I started using chewy fidgets to self-regulate and create a barrier—I can’t bite my cheeks or lips while having one in my mouth. I often use it while working on the computer or doing other sedentary tasks at home.

First, I used the munchie from my Invisalign treatment until I bought the chewy sticks. I chose these because they have the same shape as the chopsticks that I used before to create a barrier against cheek-biting.

But I’m glad to have something to chew on to get the energy out. I’m telling you, biting down on these chewy sticks is a full jaw workout! Sometimes it takes a while for my muscles to relax enough to fully open my mouth again 🙈

Another benefit of chewable fidget toys is that chewing can relieve stress and promote focus. Something you can never have enough of, right? 😉

Where to buy chewy fidget toys

Chewy fidget toys come in many different shapes and sizes. However, they get mainly advertised to children. They are usually very colorful and quite large. 

My chewy sticks are pretty subtle, though. I got them from my local mental health store—the amazing Odin book store in Vancouver. 

But of course, there are many options online. Just look for oral sensory chewschewy fidget toys, or chewelry (yes, chewable jewelry!). 

To save you some time, I recommend checking out the website It’s like chew toy heaven for humans!

Alternative coping strategies I use for cheek-biting 

  • Chewing gum, the good old classic, is always great for on the go. 
  • Nibbling on nuts and sunflower seeds is a good distraction.
  • I snack on crunchy veggies like carrots, celery sticks, or kohlrabi. 
  • Mouthwash has a bit of a burning sensation. I keep it in my mouth despite the discomfort. I feel like it distracts from the urge to bite at times.
  • I am wearing a mouthguard as the ultimate barrier to cheek-biting. I often use it when I know I’m going to bite my cheeks. It also helps heal the skin.
  • I puff out my cheeks when I catch myself biting my cheeks. This little pause creates awareness of what I am doing. I find it especially helpful when I’m out and about. 

Do you relate? What tips would you add for coping with cheek biting?

– Anja


I had a little BFRB epiphany when I learned about Homunculus. Have you ever heard of this? The Homunculus is a depiction of a tiny human being from 1500. It is an image of a person with the size of the body parts distorted to represent how much area of the brain’s cerebral cortex is devoted to it. For example, the mouth and hands are enormous, whereas the legs and feet are tiny. I found this image very interesting as I feel like my mouth and hands sometimes have a life of their own. Which explains a bit the automatic body-focused repetitive behaviours.


Tactile Design of Acupressure Rings—Perfect for Fidgeting

Do you have restless fingers and like tactile things? Then the acupressure ring might be something for you. It has definitely become one of my favorite fidget toys.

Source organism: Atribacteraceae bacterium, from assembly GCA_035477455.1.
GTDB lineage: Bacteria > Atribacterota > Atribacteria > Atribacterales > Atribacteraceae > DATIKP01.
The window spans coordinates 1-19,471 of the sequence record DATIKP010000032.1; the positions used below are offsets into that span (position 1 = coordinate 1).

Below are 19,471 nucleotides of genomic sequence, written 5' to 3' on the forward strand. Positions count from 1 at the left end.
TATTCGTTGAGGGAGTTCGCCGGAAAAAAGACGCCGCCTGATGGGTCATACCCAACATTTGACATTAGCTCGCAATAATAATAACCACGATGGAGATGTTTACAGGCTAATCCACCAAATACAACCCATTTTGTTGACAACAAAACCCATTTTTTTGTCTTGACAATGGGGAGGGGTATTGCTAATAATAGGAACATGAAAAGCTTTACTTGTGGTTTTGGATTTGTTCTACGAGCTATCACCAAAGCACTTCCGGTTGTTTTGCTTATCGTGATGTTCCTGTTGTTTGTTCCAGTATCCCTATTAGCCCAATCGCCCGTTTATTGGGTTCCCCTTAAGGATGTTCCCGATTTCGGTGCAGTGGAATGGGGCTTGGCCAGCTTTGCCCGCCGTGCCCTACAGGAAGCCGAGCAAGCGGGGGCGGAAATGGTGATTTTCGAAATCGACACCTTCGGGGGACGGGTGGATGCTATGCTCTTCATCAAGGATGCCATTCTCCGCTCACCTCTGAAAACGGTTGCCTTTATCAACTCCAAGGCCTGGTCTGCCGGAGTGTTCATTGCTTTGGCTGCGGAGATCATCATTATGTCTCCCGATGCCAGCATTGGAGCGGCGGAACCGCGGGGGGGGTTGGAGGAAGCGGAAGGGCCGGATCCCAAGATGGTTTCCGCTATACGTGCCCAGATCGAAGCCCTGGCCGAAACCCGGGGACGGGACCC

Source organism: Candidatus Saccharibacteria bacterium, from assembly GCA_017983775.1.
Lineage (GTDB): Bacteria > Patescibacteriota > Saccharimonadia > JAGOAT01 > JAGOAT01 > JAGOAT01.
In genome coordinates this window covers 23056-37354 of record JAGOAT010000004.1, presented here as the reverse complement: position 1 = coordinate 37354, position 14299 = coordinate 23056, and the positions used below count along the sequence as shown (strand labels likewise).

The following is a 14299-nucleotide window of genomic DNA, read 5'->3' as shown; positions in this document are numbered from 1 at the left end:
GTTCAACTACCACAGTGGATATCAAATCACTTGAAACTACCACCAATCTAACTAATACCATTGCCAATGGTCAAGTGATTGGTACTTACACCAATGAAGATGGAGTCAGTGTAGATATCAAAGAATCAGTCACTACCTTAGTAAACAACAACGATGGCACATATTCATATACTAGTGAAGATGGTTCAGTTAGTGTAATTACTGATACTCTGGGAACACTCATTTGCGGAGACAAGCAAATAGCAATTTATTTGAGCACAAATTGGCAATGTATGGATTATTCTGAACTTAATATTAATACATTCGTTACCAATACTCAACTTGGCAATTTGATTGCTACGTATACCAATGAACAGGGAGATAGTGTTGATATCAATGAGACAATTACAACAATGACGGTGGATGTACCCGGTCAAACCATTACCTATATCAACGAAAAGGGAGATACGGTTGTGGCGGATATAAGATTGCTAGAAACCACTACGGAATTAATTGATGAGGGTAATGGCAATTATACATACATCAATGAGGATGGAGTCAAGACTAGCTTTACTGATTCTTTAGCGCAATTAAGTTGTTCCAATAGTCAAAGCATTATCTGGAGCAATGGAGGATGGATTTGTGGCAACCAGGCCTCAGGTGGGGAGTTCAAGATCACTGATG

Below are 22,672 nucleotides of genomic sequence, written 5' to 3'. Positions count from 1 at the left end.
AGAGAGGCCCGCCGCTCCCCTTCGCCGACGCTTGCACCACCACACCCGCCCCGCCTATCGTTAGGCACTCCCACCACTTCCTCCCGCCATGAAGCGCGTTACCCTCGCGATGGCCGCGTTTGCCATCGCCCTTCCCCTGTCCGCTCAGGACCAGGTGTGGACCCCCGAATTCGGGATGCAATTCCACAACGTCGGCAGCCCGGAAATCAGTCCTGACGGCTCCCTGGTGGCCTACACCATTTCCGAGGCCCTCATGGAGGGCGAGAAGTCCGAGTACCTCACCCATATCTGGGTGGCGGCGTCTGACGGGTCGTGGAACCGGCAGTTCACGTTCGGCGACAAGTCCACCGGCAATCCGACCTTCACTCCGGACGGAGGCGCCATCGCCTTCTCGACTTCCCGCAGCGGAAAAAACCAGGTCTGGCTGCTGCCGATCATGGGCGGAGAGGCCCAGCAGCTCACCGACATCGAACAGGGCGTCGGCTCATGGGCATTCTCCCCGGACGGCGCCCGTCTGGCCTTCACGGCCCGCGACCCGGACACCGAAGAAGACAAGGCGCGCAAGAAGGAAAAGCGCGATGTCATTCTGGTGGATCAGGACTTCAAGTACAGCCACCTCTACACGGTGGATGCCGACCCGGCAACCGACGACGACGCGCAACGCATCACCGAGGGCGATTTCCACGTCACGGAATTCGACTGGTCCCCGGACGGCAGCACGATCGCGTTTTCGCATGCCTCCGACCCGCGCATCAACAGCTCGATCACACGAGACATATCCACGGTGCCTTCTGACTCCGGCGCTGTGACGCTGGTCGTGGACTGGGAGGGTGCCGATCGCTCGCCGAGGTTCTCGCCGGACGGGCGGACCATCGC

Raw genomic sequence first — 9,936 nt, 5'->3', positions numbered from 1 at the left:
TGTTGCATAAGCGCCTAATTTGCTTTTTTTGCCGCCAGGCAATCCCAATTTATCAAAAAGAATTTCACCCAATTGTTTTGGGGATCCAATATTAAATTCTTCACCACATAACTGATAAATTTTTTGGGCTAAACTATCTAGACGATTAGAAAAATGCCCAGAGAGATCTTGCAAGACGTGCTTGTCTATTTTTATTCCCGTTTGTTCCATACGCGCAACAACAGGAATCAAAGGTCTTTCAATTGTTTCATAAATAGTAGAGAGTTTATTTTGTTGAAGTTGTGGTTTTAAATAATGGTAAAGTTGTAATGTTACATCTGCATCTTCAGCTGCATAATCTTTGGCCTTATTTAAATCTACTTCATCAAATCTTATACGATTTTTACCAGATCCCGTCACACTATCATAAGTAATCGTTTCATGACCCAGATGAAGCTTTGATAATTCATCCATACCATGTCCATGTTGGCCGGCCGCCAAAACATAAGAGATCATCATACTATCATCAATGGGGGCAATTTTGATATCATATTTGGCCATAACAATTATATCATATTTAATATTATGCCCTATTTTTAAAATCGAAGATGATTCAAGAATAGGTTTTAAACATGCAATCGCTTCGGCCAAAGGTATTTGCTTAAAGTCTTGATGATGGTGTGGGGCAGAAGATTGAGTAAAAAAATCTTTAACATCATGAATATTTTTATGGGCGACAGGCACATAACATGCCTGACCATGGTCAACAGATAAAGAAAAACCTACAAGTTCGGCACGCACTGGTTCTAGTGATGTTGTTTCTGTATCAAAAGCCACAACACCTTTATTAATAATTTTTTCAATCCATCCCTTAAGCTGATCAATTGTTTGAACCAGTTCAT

Through my BFRB healing journey, I realize how much I love the touch of something rough, uneven, or textured, like open zippers, zesters, and exfoliating washcloths. Even as a child, I loved the touch of terry cloth or the newly grown hair on my mother’s legs.

The acupressure ring is a perfect, easily accessible, and discreet alternative. It has spiky tips that dig into your fingers and irritate the skin enough to provide a soothing sensation without damaging the skin.

These rings stimulate and promote blood flow when rolled up and down on the finger. Apparently, they also improve focus and energy levels. I can’t confirm that, but I welcome that benefit if that’s true.

The tactile design is perfect for fidgeting while reading, watching TV, working, or problem-solving. I also carry an acupressure ring in my pocket wherever I go. When I’m uncomfortable, I can fiddle with it without anyone noticing.

Where to Buy Acupressure Rings

Acupressure rings seem to be quite popular lately. Or maybe it’s because I like them so much, and that’s why I keep stumbling across them in different places.

These are the places I found the acupressure rings:


I got mine at London Drugs. Maybe your local drugstore has them as well. The brand is called Kikkerland, and its quality is fantastic!

Mental health or bookstores:

Bookstores often carry fidget toys too. I’m fortunate to live in a city (Vancouver, Canada) with a mental health bookstore. The Odin bookstore has acupressure rings, among other fidget toys.

Climbing gyms or climbing departments in sports shops:

I’ve been to many climbing gyms that sell acupressure rings. Climbers use the acupressure rings to massage their fingers to help with injuries or to warm up the finger before climbing.


If you search for acupressure rings online, you will get endless hits. I haven’t had the best experiences with Amazon, though, as they break easily. So maybe look at the price or reviews for better quality.

I hope you find this tip helpful!

photo of hand rolling an acupressure ring
photo of acupressure rings